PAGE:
Tuesday, 2 September 2014

high intensity training a review

After what has been a relatively light year in the guff programme thoughts turn to how to keep motivated through the winter and that perennial struggle between time available and effort required. Old style training suggest getting the miles in but that is not always possible.
The start to this year was helped by some high intensity training. It is good for weight loss and aerobic capacity though may not be so helpful at building stamina and endurance. That can come later once you are in the fit zone.
Hiit is essentially short burst interval training that you can do on the turbo first thing in the morning. Morning is apparently best since it sets your metabolism in motion for the day. Also it can be a tad unpleasant and not something you want to have hanging over you all day.
Looking for something a bit more cycling specific this guffer opted for a tome Cycling: hiit bicycle training guide by Ted Hardy It is not weighty. In fact it could be described as a pamphlet running to around 30 pages covering some notes on weight, building strength and speed and the benefits of hiit along with a few typos that are presumably are included for free. Read over a cup of coffee it is short on detail and disappointingly offers only 3 cycling based routines of which number 3 is a more intense version of number 1. The chapter ends by cheekily suggesting you make your own routine. The author then, curiously, spends about twice as much time discussing what to wear. It gives the sense of having been written backwards from this point and left this guffer questioning the point. It seems more like the material that a personal trainer would hand out to keep you going to the next session. It looks glossy and of course if you had a personal trainer you would shell out a lot more than the price of the pamphlet.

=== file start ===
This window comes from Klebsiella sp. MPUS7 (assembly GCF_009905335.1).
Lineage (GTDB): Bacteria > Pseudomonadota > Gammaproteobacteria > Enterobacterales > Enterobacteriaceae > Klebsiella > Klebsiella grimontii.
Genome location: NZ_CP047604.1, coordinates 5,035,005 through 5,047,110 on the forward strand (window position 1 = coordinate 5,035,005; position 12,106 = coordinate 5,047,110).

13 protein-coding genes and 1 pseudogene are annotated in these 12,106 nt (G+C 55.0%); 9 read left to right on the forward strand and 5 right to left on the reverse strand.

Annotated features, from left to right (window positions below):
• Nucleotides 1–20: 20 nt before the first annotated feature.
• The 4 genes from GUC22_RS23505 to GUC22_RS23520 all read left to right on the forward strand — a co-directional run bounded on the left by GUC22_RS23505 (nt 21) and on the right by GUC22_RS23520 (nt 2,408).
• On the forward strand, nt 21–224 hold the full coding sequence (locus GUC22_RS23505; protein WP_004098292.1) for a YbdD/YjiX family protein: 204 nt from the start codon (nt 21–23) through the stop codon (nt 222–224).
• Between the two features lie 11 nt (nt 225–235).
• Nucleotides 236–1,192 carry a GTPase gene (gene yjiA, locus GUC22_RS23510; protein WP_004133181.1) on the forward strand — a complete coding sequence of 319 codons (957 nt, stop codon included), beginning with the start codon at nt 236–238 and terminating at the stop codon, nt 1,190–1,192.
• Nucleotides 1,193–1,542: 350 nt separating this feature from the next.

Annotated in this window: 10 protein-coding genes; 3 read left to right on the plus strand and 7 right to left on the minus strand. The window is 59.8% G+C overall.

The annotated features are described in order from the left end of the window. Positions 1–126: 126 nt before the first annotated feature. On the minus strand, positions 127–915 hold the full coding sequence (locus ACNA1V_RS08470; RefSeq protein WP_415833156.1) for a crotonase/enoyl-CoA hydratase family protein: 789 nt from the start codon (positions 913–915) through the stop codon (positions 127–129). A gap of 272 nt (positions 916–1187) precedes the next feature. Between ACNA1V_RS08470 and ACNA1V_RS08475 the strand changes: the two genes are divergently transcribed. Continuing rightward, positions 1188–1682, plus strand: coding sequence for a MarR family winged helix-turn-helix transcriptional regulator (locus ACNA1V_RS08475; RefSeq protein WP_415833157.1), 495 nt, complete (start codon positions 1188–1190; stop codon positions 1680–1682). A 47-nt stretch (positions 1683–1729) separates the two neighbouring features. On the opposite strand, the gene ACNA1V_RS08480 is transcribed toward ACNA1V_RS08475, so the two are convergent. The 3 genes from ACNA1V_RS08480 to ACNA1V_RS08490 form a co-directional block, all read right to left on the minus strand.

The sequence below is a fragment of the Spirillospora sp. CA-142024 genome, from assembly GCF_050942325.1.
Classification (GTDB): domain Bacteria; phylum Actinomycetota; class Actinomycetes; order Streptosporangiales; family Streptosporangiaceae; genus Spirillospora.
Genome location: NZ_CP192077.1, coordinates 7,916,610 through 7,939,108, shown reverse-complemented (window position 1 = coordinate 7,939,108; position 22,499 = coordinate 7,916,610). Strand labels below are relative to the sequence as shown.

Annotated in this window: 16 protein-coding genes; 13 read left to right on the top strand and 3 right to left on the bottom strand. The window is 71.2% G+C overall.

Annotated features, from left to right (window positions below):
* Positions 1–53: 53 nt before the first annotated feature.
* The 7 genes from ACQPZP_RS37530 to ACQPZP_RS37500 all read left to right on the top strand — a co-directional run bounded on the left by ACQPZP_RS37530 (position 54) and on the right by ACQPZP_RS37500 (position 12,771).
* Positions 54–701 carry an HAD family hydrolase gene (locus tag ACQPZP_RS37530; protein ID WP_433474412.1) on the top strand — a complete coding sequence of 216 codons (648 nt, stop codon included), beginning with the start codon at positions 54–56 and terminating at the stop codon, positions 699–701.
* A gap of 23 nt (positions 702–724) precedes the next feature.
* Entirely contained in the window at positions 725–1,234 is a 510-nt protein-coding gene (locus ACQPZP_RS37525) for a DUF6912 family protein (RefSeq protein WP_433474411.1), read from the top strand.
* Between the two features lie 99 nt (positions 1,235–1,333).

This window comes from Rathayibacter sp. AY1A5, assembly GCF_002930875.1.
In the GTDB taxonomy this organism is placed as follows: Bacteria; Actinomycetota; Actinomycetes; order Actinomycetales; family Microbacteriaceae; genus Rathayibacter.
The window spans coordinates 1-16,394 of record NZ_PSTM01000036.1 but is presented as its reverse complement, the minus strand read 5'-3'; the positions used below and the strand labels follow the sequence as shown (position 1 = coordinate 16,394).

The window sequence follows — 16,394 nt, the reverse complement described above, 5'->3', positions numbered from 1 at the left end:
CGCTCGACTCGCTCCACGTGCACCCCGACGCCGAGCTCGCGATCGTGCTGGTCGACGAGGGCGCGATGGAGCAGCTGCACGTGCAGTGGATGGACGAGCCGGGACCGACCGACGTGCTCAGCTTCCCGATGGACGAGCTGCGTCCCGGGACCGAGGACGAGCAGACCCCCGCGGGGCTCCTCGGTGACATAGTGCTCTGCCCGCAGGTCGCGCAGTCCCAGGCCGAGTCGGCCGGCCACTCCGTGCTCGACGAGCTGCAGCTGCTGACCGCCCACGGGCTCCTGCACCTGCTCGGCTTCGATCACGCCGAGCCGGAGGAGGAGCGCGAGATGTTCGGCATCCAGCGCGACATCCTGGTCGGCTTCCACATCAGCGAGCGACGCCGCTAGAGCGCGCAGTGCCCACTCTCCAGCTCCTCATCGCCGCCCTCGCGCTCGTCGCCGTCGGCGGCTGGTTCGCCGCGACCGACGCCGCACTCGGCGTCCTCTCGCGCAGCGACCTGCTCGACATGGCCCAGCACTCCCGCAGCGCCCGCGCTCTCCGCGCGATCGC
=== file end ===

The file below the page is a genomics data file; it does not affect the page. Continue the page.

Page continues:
So not the best option then and it may be better to try Fast Exercise by Dr Michael Mosley which seems all together better thought out and written with detailed sections on the supporting science. It spends around 45 pages on different, not just cycling based workouts. That's longer than this whole pamphlet even with the tips on apparel. All for around the same price.
It should be pointed out that there are other websites and shops selling these publications.

Monday, 1 September 2014

m74 extension

The route heading out from Abington is often mentioned as a guff favourite and it seems right that we should visit at least once per year. The route is usually around 67km/42miles including the climb of Lowther hill but we have mentioned trying to lengthen the route. With this in mind this guffer set off on an experiment. Starting at the usual place in Abington and heading north towards Douglas. A hunch suggested that this would not be an especially pretty road and so it proved. The surface was pretty worn creating a fair road buzz and there wasn't much in the way of scenery ahead as the road runs parallel with the M74 and has what seems like the spoil from building that road piled up at the side. Still 16km/10 miles done and the worst is over and  looking back provides a quick reminder of one of the main reasons why this route has become such a favourite.

A quick left into Douglas and beyond then take the first left handily signposted for Crawfordjohn and the roads have returned to those so familiar of the area. Rolling with a few kicks and curiously fast.

Our usual route follows two river valleys but extending the route opens out views of the radar on Lowther hill.

The detour then rejoins the route south to Sanquhar all of 2km from Crawfordjohn. So far the road covered 30km with around 365m of climbing but in what felt like a very pacy hour. A wee extra detour south of Sanquhar avoided the main road and joined up with the route out of Drumlanrigg just short of the turn for Wanlockhead but again the radar is never far from view.

August in the Mennock Pass brings with it a special treat with heather in full bloom that turns the place a psychedelic purple. Photos are now obligatory as was much singing about Bonny Lassies, Purple Haze, Buzz Buzz Buzz honey bees and any other tangential references that caught the eye

The ascent onto Lowther hill didn't disappoint. Though there seen to be more and more additions to the barriers to keep any vehicles out. Even the skinny ones it seems. The return in Abington was satisfyingly fast and brought the average up to something near to respectable. The surface could do with upgrading immediately beyond the cattle grid out of Wanlockhead but otherwise it proved to be fine day 85km/53miles 1130m climbing.